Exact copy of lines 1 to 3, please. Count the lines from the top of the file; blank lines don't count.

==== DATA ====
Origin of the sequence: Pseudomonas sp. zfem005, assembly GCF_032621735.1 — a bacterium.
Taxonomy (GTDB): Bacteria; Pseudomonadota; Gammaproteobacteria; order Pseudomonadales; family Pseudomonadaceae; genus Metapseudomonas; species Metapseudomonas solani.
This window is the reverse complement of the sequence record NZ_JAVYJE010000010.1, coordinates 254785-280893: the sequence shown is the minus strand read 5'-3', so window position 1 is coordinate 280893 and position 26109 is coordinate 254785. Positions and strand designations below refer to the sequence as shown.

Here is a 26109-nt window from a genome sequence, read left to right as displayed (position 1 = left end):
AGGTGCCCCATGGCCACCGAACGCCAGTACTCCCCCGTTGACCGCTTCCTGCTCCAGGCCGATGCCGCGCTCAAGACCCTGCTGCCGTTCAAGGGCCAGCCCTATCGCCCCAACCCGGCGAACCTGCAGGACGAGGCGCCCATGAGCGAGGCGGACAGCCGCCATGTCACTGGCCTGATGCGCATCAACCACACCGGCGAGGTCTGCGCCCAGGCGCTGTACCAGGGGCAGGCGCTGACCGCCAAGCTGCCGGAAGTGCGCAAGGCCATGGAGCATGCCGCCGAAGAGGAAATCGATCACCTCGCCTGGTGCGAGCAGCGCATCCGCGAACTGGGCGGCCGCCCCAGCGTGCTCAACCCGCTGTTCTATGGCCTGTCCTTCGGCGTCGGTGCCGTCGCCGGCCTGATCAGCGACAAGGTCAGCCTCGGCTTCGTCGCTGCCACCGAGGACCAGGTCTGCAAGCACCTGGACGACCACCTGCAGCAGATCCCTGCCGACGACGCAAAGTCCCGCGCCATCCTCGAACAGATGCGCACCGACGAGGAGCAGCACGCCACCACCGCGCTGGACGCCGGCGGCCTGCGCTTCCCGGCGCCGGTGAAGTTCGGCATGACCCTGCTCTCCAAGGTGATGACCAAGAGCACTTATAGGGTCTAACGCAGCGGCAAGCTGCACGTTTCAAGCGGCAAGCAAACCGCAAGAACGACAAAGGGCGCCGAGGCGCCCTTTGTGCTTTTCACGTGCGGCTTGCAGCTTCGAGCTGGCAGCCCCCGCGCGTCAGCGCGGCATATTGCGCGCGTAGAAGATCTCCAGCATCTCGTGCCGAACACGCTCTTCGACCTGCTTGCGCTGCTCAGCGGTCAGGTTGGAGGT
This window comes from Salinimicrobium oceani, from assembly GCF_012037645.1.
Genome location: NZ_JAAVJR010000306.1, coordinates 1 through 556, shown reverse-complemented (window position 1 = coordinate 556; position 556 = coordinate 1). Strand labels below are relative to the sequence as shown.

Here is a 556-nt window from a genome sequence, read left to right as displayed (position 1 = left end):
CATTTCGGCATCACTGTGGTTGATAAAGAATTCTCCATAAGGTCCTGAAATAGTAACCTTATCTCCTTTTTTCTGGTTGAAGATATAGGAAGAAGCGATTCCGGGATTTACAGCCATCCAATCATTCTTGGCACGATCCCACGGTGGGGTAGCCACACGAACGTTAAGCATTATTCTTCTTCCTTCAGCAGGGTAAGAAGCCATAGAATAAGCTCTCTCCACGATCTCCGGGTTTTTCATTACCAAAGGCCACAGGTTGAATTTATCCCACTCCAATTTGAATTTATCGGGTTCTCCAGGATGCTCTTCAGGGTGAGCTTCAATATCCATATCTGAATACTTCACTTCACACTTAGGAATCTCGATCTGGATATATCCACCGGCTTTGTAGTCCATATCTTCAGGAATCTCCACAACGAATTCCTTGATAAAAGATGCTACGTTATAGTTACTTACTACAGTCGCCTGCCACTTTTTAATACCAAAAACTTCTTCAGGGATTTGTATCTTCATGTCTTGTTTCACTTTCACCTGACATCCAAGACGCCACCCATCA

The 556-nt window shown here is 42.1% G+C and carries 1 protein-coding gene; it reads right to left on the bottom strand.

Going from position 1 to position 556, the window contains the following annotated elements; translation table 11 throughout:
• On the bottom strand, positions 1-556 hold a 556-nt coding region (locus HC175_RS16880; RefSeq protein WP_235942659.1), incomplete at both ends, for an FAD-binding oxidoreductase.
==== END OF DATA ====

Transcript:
Origin of the sequence: Pseudomonas sp. zfem005, assembly GCF_032621735.1 — a bacterium.
Taxonomy (GTDB): Bacteria; Pseudomonadota; Gammaproteobacteria; order Pseudomonadales; family Pseudomonadaceae; genus Metapseudomonas; species Metapseudomonas solani.
This window is the reverse complement of the sequence record NZ_JAVYJE010000010.1, coordinates 254785-280893: the sequence shown is the minus strand read 5'-3', so window position 1 is coordinate 280893 and position 26109 is coordinate 254785. Positions and strand designations below refer to the sequence as shown.